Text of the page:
The trend towards an increased consumption of minimally processed plant food results in a higher intake of non-nutritive compounds such as lectins. Lectins are typically globular proteins that are resistant to digestion in the gastrointestinal tract. They affect the integrity of the intestinal epithelium and the absorption of dietary antigens, and induce the release of allergic mediators from mast cells in vitro. Based on this information we have studied whether dietary wheat germ agglutinin (WGA) could be involved in triggering food allergies. Brown Norway rats were immunized intraperitoneally using ovalbumin (OVA; 10 microg/rat) and 10 d later treated for five consecutive days with WGA (10 mg/rat per d) administered intragastrically. Rats were then orally challenged with OVA (100 microg/rat) 1 h after the last WGA application, and blood was collected 4 h later. Immunological responses (anti-OVA immunoglobulins E and G, rat mast cell protease II, interferon-gamma and lymphocyte proliferation) were measured and lymphocyte subpopulations were determined. In immunized rats WGA treatment resulted in increased serum rat mast cell protease II concentrations (pre-challenge 0.26 (SE 0.08) microg/ml, post-challenge 0.49 (SE 0.09) microg/ml; P
PubMed ID
11348563 View in PubMed
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Diversity of Francisella tularensis antigens recognized by human T lymphocytes.

https://arctichealth.org/en/permalink/ahliterature57786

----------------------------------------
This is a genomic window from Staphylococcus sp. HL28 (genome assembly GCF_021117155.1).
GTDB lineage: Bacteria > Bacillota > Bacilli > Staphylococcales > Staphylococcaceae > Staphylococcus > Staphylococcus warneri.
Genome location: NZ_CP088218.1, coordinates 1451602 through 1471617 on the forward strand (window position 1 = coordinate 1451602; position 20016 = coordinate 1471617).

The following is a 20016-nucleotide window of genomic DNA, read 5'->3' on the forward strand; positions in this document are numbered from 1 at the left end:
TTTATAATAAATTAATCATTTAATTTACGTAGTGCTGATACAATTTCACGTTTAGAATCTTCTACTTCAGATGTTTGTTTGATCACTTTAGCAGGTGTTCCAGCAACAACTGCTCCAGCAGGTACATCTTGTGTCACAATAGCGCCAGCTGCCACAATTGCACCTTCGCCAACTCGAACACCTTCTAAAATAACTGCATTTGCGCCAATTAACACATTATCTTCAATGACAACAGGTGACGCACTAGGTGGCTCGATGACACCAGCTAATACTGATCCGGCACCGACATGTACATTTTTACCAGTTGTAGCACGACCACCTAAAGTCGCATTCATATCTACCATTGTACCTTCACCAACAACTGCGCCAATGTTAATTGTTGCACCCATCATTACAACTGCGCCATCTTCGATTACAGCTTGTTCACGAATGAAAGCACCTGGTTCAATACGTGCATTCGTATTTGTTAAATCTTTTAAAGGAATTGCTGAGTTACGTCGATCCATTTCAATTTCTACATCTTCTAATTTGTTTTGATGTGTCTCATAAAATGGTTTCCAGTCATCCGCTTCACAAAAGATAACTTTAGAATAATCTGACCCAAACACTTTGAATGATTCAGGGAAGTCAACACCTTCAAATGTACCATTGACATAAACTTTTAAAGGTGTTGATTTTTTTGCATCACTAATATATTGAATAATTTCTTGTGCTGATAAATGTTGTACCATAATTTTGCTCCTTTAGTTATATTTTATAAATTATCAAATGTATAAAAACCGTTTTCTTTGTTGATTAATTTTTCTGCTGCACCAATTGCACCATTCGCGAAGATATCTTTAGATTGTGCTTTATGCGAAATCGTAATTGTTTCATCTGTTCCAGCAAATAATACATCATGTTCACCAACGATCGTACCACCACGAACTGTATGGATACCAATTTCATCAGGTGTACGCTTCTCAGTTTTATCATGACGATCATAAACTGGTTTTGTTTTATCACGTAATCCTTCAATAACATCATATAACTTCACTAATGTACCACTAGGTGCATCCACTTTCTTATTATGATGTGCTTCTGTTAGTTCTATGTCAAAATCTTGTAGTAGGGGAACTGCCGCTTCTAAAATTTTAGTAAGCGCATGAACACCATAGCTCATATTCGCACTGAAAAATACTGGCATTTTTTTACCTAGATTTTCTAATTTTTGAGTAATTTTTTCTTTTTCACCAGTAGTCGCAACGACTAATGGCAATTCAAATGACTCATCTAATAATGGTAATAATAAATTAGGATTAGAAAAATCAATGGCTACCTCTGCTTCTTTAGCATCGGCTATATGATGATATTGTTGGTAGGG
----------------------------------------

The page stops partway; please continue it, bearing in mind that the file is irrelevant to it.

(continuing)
Source
Infect Immun. 1990 Aug;58(8):2664-8
Publication Type
Article
Date
Aug-1990
Author
H M Surcel
Author Affiliation
National Public Health Institute, Oulu, Finland.
Source
Infect Immun. 1990 Aug;58(8):2664-8
Date
Aug-1990
Language
English
Publication Type
Article
Keywords
Antigens, Bacterial - immunology
CD4-Positive T-Lymphocytes - immunology
Cells, Cultured
Electrophoresis, Polyacrylamide Gel
Epitopes - immunology
Francisella tularensis - immunology
HLA-DR Antigens - immunology
Humans
Lymphocyte Activation - immunology
Membrane Proteins - immunology
Research Support, Non-U.S. Gov't
T-Lymphocytes - immunology
T-Lymphocytes, Regulatory - immunology
Tularemia - immunology
Vaccination
Abstract
The Francisella tularensis T-lymphocyte antigens, which may have a role in protection against tularemia, were investigated with vaccine-immunized subjects. Preparative sodium dodecyl sulfate-polyacrylamide gel electrophoresis (SDS-PAGE) was used to fractionate the bacterial envelope preparation. The 23 fractions obtained represented membrane proteins of different apparent molecular masses ranging from 10 to 150 kilodaltons. Different fractions contained one to four separate protein bands stained with Coomassie blue. The lymphocyte blast transformation responses of five tularemia vaccine-immunized and three nonimmunized subjects were tested against bacterial material eluted out of SDS-PAGE fractions. Every fraction stimulated lymphocytes from at least one of the subjects. No clearly immunodominant or inhibitory antigens were detected among the envelope fractions. Expression of the HLA-DR antigen at the surface of CD4- and CD8-positive lymphocytes was also studied as a measure of cell activation. The numbers of CD4+ DR+ cells varied directly with the lymphocyte proliferation profiles, and very few CD8+ cells were found in the preparations stimulated with the different fractions. The diversity of the antigens recognized by immune T lymphocytes was confirmed by using F. tularensis-specific T-lymphocyte clones obtained from vaccinated subjects. Most of the 36 T-lymphocyte clones tested were stimulated by one SDS-PAGE fraction only.